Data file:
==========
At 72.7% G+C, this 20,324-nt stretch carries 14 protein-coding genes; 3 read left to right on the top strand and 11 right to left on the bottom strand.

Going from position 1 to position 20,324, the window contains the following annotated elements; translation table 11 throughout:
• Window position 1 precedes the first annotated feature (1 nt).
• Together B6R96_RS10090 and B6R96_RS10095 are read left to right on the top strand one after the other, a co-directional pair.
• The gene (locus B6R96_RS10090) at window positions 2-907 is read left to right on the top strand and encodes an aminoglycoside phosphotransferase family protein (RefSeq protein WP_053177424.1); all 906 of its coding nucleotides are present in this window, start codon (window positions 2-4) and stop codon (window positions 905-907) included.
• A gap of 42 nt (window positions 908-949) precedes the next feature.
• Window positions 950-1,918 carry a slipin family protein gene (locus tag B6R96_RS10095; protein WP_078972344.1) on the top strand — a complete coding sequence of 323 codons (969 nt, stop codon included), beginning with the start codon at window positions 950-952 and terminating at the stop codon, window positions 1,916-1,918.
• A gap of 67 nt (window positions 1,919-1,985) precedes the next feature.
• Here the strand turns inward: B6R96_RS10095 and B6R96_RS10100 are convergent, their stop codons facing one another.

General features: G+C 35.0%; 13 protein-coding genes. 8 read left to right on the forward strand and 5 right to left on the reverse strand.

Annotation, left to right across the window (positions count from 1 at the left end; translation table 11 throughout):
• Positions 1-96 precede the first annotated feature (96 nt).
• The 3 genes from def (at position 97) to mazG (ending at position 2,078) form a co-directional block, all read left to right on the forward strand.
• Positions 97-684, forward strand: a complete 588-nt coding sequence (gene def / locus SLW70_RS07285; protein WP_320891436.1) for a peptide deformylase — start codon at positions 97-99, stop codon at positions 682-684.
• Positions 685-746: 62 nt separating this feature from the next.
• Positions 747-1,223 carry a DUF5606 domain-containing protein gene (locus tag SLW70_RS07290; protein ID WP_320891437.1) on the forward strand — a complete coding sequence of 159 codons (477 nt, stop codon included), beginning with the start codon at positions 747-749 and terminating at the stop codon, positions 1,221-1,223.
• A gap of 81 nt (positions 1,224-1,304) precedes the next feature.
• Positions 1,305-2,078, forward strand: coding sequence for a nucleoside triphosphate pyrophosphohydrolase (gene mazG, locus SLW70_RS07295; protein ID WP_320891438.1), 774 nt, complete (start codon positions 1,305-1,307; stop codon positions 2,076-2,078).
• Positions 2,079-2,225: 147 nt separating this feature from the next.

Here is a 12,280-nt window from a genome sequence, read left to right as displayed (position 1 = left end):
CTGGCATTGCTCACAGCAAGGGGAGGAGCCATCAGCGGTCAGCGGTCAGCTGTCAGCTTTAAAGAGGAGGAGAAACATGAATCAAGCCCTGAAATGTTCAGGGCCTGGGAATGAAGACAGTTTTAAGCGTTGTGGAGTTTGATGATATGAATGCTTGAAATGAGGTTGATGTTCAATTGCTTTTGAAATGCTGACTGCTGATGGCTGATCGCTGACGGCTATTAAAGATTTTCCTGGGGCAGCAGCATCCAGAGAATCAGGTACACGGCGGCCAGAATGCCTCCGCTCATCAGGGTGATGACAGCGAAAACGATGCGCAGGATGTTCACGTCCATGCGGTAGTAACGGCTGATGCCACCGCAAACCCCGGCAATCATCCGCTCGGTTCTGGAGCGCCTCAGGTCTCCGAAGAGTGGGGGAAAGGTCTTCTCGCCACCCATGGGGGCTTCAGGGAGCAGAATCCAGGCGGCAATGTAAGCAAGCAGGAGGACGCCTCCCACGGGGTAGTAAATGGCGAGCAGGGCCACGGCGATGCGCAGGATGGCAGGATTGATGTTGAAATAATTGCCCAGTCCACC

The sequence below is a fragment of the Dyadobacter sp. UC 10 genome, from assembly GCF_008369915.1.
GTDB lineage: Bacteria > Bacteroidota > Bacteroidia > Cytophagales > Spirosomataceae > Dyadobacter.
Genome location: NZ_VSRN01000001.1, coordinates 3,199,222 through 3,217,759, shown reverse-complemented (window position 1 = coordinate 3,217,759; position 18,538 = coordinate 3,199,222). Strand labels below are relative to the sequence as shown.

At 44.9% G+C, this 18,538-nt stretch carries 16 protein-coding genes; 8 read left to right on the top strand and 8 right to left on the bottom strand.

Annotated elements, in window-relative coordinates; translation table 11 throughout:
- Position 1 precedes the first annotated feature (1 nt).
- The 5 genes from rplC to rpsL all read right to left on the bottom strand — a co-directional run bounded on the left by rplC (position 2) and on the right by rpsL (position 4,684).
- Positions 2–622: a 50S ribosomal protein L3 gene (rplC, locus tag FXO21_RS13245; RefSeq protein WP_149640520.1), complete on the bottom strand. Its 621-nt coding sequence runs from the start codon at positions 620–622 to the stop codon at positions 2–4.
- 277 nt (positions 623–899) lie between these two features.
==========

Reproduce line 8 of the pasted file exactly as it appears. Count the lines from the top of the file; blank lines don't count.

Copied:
• A gap of 67 nt (window positions 1,919-1,985) precedes the next feature.